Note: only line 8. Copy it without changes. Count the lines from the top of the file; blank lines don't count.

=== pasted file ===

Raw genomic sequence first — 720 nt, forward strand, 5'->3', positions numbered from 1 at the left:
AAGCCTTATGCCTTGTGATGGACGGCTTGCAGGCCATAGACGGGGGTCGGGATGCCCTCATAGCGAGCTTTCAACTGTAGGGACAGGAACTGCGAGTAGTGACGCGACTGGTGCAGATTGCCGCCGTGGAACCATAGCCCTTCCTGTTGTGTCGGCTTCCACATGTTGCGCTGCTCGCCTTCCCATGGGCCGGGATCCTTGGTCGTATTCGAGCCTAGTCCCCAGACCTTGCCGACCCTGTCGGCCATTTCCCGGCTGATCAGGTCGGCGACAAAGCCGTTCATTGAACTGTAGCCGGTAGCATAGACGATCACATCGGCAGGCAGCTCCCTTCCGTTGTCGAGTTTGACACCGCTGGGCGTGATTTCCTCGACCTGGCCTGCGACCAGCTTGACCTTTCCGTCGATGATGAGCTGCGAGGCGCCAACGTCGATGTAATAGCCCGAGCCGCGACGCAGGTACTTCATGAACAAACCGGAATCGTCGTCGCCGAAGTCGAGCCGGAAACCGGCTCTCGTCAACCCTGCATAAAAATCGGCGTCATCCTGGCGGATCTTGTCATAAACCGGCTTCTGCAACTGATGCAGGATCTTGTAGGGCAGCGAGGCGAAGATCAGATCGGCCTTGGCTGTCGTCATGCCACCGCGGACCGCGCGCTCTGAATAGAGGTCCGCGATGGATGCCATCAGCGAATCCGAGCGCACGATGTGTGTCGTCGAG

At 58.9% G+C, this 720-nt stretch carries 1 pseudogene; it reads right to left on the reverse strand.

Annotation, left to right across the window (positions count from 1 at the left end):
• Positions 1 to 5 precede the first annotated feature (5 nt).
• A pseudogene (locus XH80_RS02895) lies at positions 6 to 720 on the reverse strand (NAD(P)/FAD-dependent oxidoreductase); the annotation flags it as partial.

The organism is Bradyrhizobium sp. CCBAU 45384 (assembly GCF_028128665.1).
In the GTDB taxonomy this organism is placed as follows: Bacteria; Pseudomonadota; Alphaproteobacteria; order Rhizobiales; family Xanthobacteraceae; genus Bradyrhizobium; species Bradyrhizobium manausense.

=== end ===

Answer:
In the GTDB taxonomy this organism is placed as follows: Bacteria; Pseudomonadota; Alphaproteobacteria; order Rhizobiales; family Xanthobacteraceae; genus Bradyrhizobium; species Bradyrhizobium manausense.